Grant

@Crumbly Writer

It's not the name they're rewording, but the quality of the work the author churns out over time.

The fact is many people are stupid, some incredibly so, and there's nothing that can be done about it other than blocking people that are recognised idiots from voting.

If some idiots use the score for a story to boost or cut-down an author, it's a reflection of them. No more, no less.

The scores on a story should be for that story, regardless of who wrote it.
The majority of people are (hopefully) smart enough to score the story, not the author.

Replies:   awnlee jawking
REP

@Crumbly Writer

It's NOT a bell curve,


I never thought it was a Bell Curve. My comment was relative to AJ's comment about using a smoothing algorithm that created a curve that peaked at 7 or 8.

I also mentioned that when I look at a scale of 1-10, I think of 5 as being the Good/Average value. On Lazeez scale: 5=Some Good, Some Bad, 6=Not Bad, 7=Good, 8=Very Good, 9=Great, and 10=Most Amazing Story.

Your terms - decent, outstanding, and excellent are not used.

Replies:   richardshagrin
awnlee jawking

@Grant

If some idiots use the score for a story to boost or cut-down an author, it's a reflection of them.


Established authors will get a lot more 10s which represent a vote on the author rather than a vote on the story. As such, newbie authors are at a disadvantage because their equally enjoyable stories will attract a lower score. There are consequences to the idiots' voting patterns.

AJ

richardshagrin

@REP

For some reason they let me state my opinions here. I think the school grades of A, B, C, D and E (or F if your school was old fashioned) are a help in understanding what the numbers mean. I am under the impression Lazeez normalizes scores so that the average story gets a six. So I think of it as a C (average). That makes seven a B, eight an A and nine an A plus. Ten is an outlier that (perhaps fortunately) no story on SOL has accumulated. I just call it "very rare". I try not to give more than one ten a month. On the bottom end, a five is a D (low passing) and four and below are not passing. E or F or whatever letter your teachers used when they didn't like your work. One tends to be a statement of outrage, not so much about the story but the subject matter, or possibly a squick that wasn't disclosed as a tag.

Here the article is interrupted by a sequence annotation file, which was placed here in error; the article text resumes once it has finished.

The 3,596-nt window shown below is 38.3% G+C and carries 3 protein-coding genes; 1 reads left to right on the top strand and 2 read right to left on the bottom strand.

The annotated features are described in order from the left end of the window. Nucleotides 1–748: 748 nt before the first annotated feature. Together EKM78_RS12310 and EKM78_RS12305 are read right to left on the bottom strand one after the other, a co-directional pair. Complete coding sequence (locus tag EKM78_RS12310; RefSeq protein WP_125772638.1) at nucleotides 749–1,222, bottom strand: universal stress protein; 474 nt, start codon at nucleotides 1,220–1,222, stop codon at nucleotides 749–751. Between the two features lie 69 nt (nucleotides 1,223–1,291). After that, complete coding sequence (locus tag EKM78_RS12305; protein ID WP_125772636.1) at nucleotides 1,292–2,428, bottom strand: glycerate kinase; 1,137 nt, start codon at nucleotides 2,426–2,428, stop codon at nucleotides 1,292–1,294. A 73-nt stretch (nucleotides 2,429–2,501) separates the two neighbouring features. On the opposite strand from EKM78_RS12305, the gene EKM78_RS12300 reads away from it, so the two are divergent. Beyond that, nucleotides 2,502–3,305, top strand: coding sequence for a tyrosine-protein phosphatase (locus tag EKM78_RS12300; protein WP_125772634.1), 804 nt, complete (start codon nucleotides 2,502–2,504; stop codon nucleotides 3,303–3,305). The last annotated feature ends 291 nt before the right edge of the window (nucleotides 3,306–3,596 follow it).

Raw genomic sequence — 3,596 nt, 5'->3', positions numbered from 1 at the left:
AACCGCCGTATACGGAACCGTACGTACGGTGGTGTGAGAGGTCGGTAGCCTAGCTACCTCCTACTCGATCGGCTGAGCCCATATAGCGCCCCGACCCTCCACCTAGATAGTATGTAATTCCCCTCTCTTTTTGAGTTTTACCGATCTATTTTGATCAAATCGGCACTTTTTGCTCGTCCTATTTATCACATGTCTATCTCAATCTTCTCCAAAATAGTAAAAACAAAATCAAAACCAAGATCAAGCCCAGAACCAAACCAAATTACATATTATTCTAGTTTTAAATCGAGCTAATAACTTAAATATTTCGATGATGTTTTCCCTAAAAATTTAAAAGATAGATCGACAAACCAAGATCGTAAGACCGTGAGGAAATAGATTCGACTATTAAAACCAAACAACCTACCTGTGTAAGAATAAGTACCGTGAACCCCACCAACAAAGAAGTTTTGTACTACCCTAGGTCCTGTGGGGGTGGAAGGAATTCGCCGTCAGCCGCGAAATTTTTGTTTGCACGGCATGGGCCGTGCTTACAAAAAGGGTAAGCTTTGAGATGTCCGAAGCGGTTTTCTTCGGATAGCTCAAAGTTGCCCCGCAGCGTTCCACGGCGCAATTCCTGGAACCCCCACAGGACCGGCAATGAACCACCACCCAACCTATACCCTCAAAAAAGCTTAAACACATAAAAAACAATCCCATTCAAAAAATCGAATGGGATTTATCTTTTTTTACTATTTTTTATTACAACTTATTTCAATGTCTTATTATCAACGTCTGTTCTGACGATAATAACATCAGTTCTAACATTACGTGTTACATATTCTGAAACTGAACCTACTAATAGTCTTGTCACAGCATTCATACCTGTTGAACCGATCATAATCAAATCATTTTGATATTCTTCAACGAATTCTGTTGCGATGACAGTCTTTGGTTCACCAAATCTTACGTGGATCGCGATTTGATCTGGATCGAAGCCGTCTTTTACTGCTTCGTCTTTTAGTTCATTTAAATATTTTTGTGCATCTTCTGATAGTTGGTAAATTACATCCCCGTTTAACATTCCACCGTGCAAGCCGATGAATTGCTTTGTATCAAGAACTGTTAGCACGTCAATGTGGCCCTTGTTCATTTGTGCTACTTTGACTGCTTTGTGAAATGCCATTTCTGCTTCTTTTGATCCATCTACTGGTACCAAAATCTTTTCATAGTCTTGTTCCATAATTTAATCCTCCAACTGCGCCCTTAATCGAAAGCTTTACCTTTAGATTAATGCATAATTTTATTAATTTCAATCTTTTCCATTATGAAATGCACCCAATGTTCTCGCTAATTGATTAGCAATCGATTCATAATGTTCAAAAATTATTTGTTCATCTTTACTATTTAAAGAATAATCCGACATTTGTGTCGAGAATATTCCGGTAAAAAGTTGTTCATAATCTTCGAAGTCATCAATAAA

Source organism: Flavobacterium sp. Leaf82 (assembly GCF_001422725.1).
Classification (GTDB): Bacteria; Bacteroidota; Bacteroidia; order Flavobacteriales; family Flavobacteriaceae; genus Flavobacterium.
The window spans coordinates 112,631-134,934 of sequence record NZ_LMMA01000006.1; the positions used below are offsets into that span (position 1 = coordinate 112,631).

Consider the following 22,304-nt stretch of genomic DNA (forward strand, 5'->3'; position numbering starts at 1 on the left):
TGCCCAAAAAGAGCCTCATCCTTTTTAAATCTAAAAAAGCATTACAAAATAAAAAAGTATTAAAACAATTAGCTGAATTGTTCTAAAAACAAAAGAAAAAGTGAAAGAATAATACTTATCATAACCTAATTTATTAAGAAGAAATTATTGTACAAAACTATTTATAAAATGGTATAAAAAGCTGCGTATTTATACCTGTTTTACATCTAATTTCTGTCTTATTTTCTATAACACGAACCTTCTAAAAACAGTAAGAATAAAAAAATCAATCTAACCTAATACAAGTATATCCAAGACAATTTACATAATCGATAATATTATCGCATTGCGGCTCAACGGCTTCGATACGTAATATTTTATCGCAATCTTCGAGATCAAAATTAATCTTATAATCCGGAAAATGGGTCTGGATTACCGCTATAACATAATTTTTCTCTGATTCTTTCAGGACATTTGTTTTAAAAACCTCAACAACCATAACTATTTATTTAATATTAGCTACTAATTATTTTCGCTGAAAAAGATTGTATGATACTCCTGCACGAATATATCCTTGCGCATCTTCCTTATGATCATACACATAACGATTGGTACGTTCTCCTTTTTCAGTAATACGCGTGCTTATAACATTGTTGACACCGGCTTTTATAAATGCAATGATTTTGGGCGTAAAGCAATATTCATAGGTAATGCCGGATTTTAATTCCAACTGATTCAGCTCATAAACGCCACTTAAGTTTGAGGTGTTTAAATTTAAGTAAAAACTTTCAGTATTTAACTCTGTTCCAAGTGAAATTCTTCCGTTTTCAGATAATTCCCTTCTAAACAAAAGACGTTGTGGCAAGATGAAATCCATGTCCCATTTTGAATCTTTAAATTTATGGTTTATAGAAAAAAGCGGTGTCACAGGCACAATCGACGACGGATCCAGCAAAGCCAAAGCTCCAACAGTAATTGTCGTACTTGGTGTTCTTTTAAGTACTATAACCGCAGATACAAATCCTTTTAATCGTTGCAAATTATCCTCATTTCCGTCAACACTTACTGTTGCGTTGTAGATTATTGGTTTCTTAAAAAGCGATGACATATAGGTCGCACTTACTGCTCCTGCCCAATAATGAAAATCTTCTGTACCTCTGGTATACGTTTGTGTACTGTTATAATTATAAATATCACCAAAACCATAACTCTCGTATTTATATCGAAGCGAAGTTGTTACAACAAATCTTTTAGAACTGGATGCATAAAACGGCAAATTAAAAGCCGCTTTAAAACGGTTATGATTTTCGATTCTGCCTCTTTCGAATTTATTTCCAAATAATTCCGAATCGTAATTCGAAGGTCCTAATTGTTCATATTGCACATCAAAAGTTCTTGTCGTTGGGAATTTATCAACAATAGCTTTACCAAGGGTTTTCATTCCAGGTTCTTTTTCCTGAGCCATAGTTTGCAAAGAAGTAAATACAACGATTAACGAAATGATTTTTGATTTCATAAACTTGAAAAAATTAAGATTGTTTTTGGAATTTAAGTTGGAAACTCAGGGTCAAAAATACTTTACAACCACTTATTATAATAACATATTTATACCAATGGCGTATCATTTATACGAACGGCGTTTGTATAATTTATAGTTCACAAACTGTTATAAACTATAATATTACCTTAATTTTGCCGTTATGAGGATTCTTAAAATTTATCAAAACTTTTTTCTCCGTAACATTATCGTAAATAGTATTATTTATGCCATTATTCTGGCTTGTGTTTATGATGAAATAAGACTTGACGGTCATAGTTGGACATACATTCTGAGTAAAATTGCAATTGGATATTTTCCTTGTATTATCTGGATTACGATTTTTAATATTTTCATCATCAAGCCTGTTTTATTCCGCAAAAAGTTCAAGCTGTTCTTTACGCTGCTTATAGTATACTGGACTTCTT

It might be interesting to find the lowest scores among the 37,000 or so stories here. Not that most of us would want to read it, but to see if the tags were hot buttons, or if important tags were omitted.

John Demille

@richardshagrin

It might be interesting to find the lowest scores among the 37,000 or so stories here.


That's very easy to find. It's Jimmy Smart by GreenTea. 42 votes resulting in a 1.59 score.

Switch Blayde

@awnlee jawking

Established authors will get a lot more 10s which represent a vote on the author rather than a vote on the story.


That's why the author's name is not listed with the story for SOL contests.

Ernest Bywater

@awnlee jawking

Established authors will get a lot more 10s which represent a vote on the author rather than a vote on the story.


which doesn't explain how they get the 10s for their early stories.

Ross at Play

@richardshagrin

It might be interesting to find the lowest scores among the 37,000 or so stories here.

There is one story with score of 2.05 on 188 votes.
They didn't even wait for story tags in their quest for 1-votes.
The story is called White Extinction - Infiltration.
The author's with pen name is White Extinction.

Grant

@awnlee jawking

If some idiots use the score for a story to boost or cut-down an author, it's a reflection of them.



Established authors will get a lot more 10s which represent a vote on the author rather than a vote on the story. As such, newbie authors are at a disadvantage because their equally enjoyable stories will attract a lower score.


It could be established authors have better story telling abilities, editing, layout etc than another authors first attempt? If the first timer was to have a story with an interesting plot, well developed characters & minimal errors, they'd score as well as an established author.
G Younger's original "Stupid Boy" comes to mind.

There are consequences to the idiots' voting patterns.

And as I mentioned, not much can be done about it other than removing the voting rights from such morons.

Being able to vote, or express an opinion, is not a right; it is a privilege.

Replies:   awnlee jawking
awnlee jawking

@Grant

G Younger's original "Stupid Boy" comes to mind.


Actually I consider that an example for the prosecution. Only 8.66 for such an excellent story?

AJ

Crumbly Writer

@awnlee jawking

Established authors will get a lot more 10s which represent a vote on the author rather than a vote on the story. As such, newbie authors are at a disadvantage because their equally enjoyable stories will attract a lower score. There are consequences to the idiots' voting patterns.